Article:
Thanks to extensive use of aluminium, the Audi A6 is a light car and it feels very agile on the move. The steering isn’t as communicative as that of a BMW 5 Series or Jaguar XF, but the A6 is still precise and good to drive. The ride is on the firm side, though, and S line models get stiffer, lowered sports suspension and larger wheels which mean they really thump and jar over potholes. There’s a range of efficient diesel engines, but the biggest seller is the 175bhp 2.0-litre diesel, which is capable of 0-62mph in 8.2 seconds when hooked up to the excellent eight-speed Multitronic automatic gearbox. It’s our pick of the range, too, as it’s quiet and refined at all times, and is particularly relaxing on the motorway. The 296bhp 3.0-litre supercharged V6 and two 3.0 TDI diesels, are fast and get the company's quattro four-wheel-drive system.
Audi has a great reputation for reliability and the A6 is unlikely to change this. It finished in an impressive 27th place in the 2013 Driver Power survey, although this was behind its key rivals – the BMW 5 Series came 11th, the Mercedes E-Class came 10th and the Jaguar XF came third. Audi as a brand came 10th in our manufacturer rankings, beating BMW in 15th, but losing out to Mercedes in fifth and Jaguar in third. As for safety, the latest Audi A6 has a five-star Euro NCAP safety rating, with an impressive 91 per cent for adult occupant protection. Standard safety kit includes six airbags, as well as traction and stability control. You can also specify optional extras such as adaptive cruise control, lane departure warning and a blind spot system, too.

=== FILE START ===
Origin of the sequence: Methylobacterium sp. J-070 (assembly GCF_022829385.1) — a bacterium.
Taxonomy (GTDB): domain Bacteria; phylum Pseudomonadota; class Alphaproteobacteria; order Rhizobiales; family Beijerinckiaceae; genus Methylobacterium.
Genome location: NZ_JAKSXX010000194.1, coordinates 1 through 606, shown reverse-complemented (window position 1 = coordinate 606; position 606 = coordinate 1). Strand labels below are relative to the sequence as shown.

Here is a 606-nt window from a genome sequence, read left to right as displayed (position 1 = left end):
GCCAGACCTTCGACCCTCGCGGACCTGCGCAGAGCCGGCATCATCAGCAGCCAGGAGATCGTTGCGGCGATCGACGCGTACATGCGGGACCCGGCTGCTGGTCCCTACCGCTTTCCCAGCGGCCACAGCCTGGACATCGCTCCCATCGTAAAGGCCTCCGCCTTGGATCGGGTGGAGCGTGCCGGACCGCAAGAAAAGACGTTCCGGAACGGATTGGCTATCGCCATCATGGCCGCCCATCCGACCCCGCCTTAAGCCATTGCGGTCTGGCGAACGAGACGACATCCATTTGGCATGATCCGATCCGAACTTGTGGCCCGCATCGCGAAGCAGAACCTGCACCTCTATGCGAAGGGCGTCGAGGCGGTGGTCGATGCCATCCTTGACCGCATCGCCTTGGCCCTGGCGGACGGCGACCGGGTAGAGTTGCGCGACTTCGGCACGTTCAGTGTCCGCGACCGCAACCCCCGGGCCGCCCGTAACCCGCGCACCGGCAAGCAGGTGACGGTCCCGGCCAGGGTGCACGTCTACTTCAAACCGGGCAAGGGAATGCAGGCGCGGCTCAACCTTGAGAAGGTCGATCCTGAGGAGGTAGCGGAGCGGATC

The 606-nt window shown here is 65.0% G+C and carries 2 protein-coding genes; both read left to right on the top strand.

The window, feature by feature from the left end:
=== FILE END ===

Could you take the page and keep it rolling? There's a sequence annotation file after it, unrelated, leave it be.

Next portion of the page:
The latest A6 is shorter than its predecessor but it’s also wider and more spacious than before, too. There’s heaps of head, leg and shoulder room in the back for even tall adults. Lots of glass details means it doesn’t feel as claustrophobic as some of its rivals, either. The 530-litre boot is vast and compares well to its rivals - it’s bigger than that of a BMW 5 Series and only slightly smaller than the Mercedes E-Class saloon. But as with every saloon, it is hampered by the small opening. Folding the rear seats creates a 995-litre load area. However, if you really want more space, you'll be better off with the A6 Avant.
The engine line-up includes 2.0 and 3.0 TDI diesel units with a range of power outputs and a TFSI petrol hybrid. The pick of the range in terms of running costs is the smaller capacity diesel with the six-speed manual gear box. It produces 175bhp, returns 57.6mpg and emits 129g/km CO2 – enough to make it free to tax for the first year of ownership. That makes it an excellent choice for business and private buyers alike – and puts it on a par with the Jaguar XF. But it can’t quite compete with the BMW 520d Efficient Dynamics, which offers an incredible 62.8mpg and just 119g/km CO2. The hybrid offers 242bhp, returns 45.6mpg and emits 145g/km CO2. And the 3.0-litre diesel comes in a choice of three power outputs: 201bhp (55.4mpg and 133g/km CO2), 237bhp (47.9mpg and 156g/km CO2) and 309bhp (44.8mpg and 166g/km CO2). Residual values should be very strong, too, while a range of fixed-price service packages are aimed at reducing business costs.